Veteran Retirement

The following benefits are available to people who were in the military and who remain in a job until they retire. They have to be over the age of 55 and have worked for a long time. The formulas and age requirements for calculating a Veteran Retirement are the same for all membership tiers.

A qualified military veteran who is:

  • age 55 or above with 25 or more of service years; or
  • age 60 or older with 20 or more of service years

You get a salary every year. 54.5% of your salary is what you can use as an allowance. That is for the 12 months with the most money that you made.

If you are 55 years old or older with 35 years of service, the US government will give you money based on this formula: (Years of Service x Highest 12) = Maximum 55 Consecutive Annual Months of Salary Allowance. But if you retire on a Service Retirement, it might give you more money.

Deferred Retirement

If you have more than ten service credit years, are not yet 60 years old, and are a Tier 1 or 2 member, then you can get this. If you’re 62 years old or older, then it’s for Tier 3 or 4 members. And if you’re 65 years old or older, then it’s for Tier 5. The retirement will take effect on the first of the month after you are eligible for it.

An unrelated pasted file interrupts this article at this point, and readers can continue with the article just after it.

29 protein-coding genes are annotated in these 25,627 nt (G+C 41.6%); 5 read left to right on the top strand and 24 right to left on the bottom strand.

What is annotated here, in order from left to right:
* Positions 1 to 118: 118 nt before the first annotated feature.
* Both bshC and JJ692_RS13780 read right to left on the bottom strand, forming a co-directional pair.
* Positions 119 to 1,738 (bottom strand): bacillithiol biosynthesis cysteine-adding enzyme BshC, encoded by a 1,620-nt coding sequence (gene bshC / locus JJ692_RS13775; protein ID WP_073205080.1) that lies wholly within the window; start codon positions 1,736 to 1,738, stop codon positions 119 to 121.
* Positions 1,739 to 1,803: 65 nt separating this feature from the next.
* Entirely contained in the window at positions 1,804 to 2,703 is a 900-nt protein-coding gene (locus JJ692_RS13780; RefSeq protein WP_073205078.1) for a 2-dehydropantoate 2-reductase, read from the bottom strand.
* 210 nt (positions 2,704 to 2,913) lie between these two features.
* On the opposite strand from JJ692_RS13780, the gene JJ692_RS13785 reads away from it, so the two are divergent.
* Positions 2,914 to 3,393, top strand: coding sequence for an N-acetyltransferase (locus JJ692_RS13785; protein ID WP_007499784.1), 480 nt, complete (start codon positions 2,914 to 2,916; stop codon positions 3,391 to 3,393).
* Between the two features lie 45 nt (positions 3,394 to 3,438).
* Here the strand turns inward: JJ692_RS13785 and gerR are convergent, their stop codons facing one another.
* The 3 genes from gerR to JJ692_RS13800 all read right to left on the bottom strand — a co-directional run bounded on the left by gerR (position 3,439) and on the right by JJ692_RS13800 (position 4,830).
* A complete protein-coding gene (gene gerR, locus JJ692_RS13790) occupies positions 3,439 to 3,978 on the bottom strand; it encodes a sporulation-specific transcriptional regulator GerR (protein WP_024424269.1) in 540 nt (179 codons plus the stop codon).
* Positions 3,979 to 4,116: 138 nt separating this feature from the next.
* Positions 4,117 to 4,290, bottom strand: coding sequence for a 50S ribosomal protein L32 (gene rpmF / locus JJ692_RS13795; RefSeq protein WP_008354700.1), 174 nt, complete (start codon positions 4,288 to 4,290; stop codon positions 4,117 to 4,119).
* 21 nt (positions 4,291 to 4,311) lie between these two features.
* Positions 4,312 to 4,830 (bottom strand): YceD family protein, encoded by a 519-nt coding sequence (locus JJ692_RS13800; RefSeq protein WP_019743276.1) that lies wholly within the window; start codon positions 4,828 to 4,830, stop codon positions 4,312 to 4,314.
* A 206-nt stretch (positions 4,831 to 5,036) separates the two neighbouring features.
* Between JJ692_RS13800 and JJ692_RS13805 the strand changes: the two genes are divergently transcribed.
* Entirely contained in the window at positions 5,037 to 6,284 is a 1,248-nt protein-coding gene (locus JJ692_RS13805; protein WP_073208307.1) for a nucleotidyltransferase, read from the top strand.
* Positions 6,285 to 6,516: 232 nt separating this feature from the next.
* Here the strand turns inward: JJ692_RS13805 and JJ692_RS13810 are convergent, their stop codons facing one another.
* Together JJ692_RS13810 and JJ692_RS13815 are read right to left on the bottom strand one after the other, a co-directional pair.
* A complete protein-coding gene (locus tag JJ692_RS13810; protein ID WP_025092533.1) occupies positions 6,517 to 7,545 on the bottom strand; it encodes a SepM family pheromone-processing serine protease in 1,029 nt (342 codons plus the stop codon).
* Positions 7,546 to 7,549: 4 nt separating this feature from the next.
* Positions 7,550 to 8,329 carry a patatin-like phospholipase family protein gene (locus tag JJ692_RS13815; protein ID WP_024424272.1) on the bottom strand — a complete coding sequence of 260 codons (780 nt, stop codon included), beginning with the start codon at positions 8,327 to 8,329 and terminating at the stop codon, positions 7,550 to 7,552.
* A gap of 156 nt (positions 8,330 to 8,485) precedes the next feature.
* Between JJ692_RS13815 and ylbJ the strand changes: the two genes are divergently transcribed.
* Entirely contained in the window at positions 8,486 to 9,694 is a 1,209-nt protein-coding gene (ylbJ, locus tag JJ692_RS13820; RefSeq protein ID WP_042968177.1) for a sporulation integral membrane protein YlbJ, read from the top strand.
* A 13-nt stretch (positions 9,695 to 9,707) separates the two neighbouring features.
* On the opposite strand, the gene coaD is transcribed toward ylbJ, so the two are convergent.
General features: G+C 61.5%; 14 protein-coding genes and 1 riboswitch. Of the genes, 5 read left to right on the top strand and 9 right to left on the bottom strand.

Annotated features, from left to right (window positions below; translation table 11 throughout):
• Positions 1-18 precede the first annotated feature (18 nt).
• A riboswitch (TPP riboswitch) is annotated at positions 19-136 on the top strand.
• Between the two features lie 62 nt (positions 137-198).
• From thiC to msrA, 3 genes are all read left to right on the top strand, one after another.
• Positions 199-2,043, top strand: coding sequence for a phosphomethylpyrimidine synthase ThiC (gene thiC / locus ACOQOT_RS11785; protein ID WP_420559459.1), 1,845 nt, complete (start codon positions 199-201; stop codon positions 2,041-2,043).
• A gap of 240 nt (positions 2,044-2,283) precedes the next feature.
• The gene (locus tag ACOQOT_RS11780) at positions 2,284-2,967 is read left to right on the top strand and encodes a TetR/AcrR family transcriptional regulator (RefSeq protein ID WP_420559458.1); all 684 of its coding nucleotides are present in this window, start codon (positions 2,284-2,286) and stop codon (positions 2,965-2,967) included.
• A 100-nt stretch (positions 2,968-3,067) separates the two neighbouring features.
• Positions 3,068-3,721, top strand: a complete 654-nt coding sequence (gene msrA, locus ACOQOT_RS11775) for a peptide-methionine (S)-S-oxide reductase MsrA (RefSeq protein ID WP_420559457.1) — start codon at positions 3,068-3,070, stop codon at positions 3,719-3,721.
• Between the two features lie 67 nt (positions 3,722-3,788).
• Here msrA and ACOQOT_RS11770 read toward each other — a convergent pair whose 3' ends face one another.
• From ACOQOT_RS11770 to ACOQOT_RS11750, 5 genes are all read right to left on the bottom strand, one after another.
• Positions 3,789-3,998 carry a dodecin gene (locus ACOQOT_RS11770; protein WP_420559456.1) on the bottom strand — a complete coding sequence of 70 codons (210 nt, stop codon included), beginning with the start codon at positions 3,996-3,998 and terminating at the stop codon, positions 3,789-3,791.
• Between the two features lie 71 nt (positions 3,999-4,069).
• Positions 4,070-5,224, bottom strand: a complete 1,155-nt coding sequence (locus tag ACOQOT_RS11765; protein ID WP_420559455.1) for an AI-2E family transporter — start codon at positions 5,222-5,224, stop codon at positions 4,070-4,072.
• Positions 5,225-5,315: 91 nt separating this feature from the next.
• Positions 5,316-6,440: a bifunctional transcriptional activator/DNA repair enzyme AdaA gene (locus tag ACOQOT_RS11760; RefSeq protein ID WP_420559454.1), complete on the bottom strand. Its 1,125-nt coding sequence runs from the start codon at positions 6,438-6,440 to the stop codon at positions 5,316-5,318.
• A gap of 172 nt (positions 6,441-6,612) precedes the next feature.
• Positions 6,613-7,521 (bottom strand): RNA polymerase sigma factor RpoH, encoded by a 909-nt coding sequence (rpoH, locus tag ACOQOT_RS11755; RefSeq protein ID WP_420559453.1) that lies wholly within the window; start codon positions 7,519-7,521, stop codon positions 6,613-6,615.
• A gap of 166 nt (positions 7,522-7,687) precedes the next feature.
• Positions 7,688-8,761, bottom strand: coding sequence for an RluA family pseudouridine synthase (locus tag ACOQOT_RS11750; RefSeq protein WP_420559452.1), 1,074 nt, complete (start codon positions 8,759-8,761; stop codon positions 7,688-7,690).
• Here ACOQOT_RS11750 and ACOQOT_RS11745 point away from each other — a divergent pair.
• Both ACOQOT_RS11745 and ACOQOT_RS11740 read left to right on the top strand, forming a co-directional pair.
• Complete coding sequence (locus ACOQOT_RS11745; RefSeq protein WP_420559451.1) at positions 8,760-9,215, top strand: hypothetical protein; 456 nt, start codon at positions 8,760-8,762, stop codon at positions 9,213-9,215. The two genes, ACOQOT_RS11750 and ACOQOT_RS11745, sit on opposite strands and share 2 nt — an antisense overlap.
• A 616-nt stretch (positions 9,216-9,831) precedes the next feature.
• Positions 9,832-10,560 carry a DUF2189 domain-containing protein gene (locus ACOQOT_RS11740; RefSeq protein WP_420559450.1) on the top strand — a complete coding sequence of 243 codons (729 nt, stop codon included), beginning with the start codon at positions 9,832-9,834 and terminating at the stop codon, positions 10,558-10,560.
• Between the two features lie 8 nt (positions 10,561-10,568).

The retirement is calculated using the formula for service retirement. You must file an application for this to happen. When you are no longer employed or want to retire, you can apply for a Deferred Retirement. You could do this whenever it makes sense for your job.

If you have not applied for a Deferred Retirement before then, then the only thing that will happen is that the money set aside in your benefits package will be given. A Deferred Retirement cannot happen before the date you applied. If a member is fired for a reason, they will not be able to get a Deferred Retirement.

Disability Retirement